Salvation came in 1987 when her longtime fans, Pet Shop Boys, asked her to collaborate on a project. The resulting record was What Have I Done To Deserve This?, a world-wide smash hit and one of my favorite singles of all time. Suddenly, the fading singer was among the smart set once more. Pet Shop Boys produced an entire album for her. At 48-years-old, her life started to get better. She gave up drugs and partying. More hit singles followed.
In 1994, just as Springfield’s career was back on track and a new generation was embracing her sound, she was diagnosed with that damn cancer. She received treatment, but remission was short lived. She spent her final years fighting against another bout of cancer. Springfield moved in with her lifelong friend, back-up singer Simon Bell, who took care of her.
On New Year’s Day 1999, Springfield was awarded an Order Of The British Empire for her contribution to music. Too sick to attend the ceremony, her longtime manager, with permission from Queen Elizabeth II, picked up the award on her behalf. It was carried directly to Springfield in hospice and given to her in front of a small gathering of friends, plus her Oncologist. On the very day when Springfield would have officially received the award, she lost her battle with cancer. Her memorial was attended by thousands of mourners including Elvis Costello, Lulu, Elton John, and Pet Shop Boys. 10 days after her death, her friend Sir Elton inducted Springfield into the Rock N’ Roll Hall Of Fame, stating:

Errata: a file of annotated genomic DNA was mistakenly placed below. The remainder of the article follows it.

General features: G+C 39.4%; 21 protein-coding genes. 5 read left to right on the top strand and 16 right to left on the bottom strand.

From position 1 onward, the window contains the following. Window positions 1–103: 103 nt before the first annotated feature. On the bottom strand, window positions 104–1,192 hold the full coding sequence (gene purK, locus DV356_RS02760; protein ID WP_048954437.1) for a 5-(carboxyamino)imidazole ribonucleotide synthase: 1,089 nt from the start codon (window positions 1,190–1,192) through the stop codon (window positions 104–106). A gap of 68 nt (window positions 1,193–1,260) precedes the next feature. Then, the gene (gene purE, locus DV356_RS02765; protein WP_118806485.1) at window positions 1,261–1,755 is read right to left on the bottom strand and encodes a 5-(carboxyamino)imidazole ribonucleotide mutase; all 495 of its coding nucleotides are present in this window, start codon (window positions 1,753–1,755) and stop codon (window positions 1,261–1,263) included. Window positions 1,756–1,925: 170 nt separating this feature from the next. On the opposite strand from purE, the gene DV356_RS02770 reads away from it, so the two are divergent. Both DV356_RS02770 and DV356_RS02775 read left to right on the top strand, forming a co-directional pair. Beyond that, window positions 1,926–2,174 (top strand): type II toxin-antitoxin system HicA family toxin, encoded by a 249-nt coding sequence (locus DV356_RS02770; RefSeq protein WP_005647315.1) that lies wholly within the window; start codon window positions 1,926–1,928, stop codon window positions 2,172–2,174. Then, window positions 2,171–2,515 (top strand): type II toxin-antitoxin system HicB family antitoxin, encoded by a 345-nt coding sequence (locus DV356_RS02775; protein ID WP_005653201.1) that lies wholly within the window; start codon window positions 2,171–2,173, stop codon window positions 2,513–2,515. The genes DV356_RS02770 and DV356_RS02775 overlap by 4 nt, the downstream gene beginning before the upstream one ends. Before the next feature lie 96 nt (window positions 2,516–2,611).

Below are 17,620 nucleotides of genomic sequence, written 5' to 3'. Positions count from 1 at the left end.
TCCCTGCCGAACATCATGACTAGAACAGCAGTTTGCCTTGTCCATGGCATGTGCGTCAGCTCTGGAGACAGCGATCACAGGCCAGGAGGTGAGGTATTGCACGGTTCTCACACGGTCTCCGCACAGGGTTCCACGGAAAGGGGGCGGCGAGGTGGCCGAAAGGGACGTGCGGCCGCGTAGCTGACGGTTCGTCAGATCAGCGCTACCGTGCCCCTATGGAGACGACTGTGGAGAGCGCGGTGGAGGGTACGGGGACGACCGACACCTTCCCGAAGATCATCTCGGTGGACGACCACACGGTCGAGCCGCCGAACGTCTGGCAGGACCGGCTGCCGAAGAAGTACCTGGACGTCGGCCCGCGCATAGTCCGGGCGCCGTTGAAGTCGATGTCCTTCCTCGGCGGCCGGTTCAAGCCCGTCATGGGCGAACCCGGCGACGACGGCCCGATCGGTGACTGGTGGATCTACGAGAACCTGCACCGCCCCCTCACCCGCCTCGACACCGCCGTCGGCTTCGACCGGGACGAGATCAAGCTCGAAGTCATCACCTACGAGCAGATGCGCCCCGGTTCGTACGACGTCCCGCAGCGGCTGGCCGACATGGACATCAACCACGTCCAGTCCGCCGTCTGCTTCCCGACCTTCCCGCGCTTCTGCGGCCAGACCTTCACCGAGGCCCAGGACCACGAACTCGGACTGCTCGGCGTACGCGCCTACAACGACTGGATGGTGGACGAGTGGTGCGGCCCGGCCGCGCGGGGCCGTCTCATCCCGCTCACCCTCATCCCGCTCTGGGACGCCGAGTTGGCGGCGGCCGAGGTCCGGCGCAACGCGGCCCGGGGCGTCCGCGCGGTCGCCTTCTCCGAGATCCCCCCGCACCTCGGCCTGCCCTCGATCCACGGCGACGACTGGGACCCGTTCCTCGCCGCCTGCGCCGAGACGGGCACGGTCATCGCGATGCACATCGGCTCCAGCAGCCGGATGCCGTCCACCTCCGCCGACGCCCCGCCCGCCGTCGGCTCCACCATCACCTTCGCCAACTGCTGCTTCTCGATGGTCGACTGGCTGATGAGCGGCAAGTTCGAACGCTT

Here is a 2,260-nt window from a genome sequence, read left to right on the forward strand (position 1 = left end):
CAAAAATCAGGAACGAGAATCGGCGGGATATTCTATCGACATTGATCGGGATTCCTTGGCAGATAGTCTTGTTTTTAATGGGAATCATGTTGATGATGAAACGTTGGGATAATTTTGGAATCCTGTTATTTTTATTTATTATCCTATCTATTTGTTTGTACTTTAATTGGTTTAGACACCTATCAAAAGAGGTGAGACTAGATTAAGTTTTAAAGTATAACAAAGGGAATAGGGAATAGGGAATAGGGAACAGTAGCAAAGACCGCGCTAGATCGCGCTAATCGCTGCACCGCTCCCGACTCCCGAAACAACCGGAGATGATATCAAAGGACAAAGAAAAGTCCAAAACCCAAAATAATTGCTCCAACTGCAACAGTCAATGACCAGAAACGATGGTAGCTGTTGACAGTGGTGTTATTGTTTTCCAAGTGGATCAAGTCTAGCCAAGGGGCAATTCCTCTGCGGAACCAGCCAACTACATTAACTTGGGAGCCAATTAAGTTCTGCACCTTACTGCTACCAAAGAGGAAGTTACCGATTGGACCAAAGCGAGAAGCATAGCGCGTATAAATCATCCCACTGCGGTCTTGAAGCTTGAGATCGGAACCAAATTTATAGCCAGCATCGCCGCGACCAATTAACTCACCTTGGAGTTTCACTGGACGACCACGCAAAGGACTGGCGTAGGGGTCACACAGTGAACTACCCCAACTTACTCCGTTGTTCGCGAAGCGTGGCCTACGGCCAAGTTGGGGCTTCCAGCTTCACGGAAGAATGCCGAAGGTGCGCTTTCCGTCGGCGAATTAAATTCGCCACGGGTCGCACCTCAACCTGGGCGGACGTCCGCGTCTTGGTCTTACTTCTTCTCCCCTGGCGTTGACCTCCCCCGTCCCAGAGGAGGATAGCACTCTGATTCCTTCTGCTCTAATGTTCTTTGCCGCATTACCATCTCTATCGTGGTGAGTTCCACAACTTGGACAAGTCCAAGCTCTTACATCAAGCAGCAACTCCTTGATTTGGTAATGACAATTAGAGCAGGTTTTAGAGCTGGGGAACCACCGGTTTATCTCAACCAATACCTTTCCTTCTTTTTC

“She was the greatest white singer of all time.”